Apple tech support was supposed to send a DHL box to my home (to be received no later than Saturday morning) with instructions on how to return the laptop... Unfortunately it hasn't arrived yet (and it's late Saturday night). I now have a feeling I'll have to wait until Tuesday to send the laptop out for repair due to the holiday weekend (in the US we have a national holiday on Monday where most businesses (including Apple) are closed) so that I can wait an additional estimated 7-10 days to receive the repaired machine (thanks Apple "Genius" (the rude guy) who assured me this process was faster than having it sent out directly from the store on Friday).

Here are some recent articles and discussions about the nVidia chipset problems

I've heard rumors that the possible September 9, 2008 Apple announcements may include a new MBP (doubtful, but you never know). I wonder then if Apple would be willing to replace defective machines (or logic boards) with something newer... or are we just stuck with these defective chipsets?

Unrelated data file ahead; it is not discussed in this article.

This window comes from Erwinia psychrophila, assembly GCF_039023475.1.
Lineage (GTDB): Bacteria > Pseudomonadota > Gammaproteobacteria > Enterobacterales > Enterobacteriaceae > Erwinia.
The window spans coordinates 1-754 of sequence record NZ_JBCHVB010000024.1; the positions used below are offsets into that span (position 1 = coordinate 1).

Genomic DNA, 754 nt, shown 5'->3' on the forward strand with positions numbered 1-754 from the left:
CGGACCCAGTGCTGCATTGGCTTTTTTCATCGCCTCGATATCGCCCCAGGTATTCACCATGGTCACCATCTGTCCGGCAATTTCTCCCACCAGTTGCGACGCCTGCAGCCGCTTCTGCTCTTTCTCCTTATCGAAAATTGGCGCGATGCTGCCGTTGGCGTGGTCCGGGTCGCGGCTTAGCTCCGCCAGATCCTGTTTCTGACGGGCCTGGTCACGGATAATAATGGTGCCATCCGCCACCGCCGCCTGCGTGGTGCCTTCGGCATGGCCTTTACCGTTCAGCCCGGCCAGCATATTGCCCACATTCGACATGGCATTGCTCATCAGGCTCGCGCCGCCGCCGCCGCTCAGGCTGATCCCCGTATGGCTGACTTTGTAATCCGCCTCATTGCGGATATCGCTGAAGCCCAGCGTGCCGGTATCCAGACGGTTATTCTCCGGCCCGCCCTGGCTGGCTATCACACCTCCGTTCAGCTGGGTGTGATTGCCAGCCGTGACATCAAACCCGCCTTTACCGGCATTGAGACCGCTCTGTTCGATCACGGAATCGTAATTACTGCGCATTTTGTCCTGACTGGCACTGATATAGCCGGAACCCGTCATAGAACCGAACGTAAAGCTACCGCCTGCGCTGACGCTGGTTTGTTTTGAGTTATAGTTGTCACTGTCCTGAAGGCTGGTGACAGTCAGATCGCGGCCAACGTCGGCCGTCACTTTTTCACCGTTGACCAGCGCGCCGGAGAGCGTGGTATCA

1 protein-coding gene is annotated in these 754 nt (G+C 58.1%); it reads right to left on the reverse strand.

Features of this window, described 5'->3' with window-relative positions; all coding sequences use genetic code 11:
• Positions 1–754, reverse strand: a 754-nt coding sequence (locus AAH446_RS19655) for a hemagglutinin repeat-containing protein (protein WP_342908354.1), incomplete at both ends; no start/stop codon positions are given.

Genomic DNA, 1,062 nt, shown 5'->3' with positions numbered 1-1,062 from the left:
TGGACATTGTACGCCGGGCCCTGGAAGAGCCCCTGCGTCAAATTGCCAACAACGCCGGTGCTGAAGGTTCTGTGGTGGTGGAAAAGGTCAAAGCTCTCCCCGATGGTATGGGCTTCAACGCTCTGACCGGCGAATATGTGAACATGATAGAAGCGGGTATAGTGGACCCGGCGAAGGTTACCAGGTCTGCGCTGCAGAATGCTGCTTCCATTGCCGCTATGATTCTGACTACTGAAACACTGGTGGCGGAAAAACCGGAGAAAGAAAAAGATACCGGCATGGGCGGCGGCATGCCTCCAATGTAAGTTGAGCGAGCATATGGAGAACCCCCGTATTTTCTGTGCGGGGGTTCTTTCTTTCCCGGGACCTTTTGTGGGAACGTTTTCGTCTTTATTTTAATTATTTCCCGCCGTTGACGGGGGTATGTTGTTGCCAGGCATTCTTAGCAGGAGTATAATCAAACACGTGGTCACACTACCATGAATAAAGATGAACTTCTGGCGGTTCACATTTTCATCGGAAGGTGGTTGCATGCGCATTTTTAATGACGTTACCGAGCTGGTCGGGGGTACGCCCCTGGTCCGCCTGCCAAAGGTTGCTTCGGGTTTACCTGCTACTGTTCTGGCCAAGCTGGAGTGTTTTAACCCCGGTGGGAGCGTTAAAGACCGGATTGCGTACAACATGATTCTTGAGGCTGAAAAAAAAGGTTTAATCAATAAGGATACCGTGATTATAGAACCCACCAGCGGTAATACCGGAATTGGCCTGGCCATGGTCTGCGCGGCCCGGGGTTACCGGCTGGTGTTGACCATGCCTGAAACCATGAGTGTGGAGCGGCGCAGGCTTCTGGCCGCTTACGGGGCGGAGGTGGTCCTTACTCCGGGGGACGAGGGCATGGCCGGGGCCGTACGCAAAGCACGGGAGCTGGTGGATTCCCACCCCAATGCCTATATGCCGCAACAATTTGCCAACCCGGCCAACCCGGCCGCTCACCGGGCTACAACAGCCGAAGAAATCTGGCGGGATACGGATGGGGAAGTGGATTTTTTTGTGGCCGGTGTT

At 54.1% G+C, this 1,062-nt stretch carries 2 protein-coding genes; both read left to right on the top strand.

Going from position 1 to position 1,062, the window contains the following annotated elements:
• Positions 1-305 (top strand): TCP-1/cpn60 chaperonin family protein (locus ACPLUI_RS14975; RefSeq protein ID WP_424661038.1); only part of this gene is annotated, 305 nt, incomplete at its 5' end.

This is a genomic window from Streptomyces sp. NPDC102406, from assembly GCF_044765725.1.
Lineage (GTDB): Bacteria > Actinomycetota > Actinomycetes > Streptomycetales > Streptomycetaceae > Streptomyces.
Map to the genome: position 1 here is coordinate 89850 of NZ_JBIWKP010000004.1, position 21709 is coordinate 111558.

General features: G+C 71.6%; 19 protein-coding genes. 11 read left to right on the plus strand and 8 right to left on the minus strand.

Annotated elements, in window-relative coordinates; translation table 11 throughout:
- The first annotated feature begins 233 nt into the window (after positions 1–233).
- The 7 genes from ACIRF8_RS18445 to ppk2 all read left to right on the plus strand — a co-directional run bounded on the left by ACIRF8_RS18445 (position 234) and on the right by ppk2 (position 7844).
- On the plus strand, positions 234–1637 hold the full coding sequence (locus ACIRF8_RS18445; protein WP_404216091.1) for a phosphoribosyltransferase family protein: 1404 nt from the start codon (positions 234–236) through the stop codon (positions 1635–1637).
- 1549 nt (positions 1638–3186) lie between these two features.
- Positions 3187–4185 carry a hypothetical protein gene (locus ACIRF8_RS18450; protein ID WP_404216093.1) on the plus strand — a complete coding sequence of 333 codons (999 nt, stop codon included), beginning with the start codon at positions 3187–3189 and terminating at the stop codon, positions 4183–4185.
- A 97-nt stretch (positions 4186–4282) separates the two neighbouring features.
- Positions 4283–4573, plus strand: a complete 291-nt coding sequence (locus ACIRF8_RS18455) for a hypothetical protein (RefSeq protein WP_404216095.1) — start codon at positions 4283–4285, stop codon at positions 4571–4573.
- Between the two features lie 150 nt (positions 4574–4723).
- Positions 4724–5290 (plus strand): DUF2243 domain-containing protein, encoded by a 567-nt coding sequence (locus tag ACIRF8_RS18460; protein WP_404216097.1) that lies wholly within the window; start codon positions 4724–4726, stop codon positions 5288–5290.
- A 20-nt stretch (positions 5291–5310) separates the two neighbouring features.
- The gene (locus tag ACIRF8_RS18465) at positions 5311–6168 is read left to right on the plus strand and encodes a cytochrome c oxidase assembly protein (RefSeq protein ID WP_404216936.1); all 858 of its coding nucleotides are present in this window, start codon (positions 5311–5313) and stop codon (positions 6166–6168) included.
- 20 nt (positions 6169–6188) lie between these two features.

Please note that other than this defective chipset problem, I really do like my video card. For the most part it's been really good to me and runs games really well (and I bet I could cook eggs on it with all the heat :) ).

Sorry for the long vent. Here's to hoping that Apple won't send me the same defective chipset :).

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Comments (Comment Moderation is enabled. Your comment will not appear until approved.)
Sean Coyne's Gravatar That sucks. I recently had an issue with my battery in my MBP. I went down to the Apple Store in West Hartford and even though my computer is out of warranty and I have no AppleCare, they replaced it right there. Maybe it depends on who you get when your name is called for your appt. Oh well, good luck Jeff.
#1 by Sean Coyne | 8/31/08 1:53 AM
O?uz Demirkap?'s Gravatar Hi Jeff,

Sorry for your situation.

I had also some weird situation as you can see in the following photo.

After reboot it works as expected but now scared about the situation.

I hope you can resolve in a short time. I wonder the upcoming story.